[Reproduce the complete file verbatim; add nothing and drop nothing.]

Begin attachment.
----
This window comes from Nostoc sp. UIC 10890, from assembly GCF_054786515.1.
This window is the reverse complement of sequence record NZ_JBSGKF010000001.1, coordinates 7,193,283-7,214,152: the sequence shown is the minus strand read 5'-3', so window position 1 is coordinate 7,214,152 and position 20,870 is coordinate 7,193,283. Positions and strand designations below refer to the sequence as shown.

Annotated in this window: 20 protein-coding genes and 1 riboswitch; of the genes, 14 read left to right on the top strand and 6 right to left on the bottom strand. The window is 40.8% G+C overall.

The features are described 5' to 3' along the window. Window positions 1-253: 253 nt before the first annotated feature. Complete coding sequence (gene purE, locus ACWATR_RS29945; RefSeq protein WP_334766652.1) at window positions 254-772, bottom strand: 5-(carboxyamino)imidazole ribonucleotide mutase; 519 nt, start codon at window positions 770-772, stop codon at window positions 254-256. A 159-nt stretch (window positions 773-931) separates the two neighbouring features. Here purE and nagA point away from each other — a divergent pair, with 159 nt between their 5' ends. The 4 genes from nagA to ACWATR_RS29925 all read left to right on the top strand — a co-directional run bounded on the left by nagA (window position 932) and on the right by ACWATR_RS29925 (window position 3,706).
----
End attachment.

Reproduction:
This window comes from Nostoc sp. UIC 10890, from assembly GCF_054786515.1.
This window is the reverse complement of sequence record NZ_JBSGKF010000001.1, coordinates 7,193,283-7,214,152: the sequence shown is the minus strand read 5'-3', so window position 1 is coordinate 7,214,152 and position 20,870 is coordinate 7,193,283. Positions and strand designations below refer to the sequence as shown.

Annotated in this window: 20 protein-coding genes and 1 riboswitch; of the genes, 14 read left to right on the top strand and 6 right to left on the bottom strand. The window is 40.8% G+C overall.

The features are described 5' to 3' along the window. Window positions 1-253: 253 nt before the first annotated feature. Complete coding sequence (gene purE, locus ACWATR_RS29945; RefSeq protein WP_334766652.1) at window positions 254-772, bottom strand: 5-(carboxyamino)imidazole ribonucleotide mutase; 519 nt, start codon at window positions 770-772, stop codon at window positions 254-256. A 159-nt stretch (window positions 773-931) separates the two neighbouring features. Here purE and nagA point away from each other — a divergent pair, with 159 nt between their 5' ends. The 4 genes from nagA to ACWATR_RS29925 all read left to right on the top strand — a co-directional run bounded on the left by nagA (window position 932) and on the right by ACWATR_RS29925 (window position 3,706).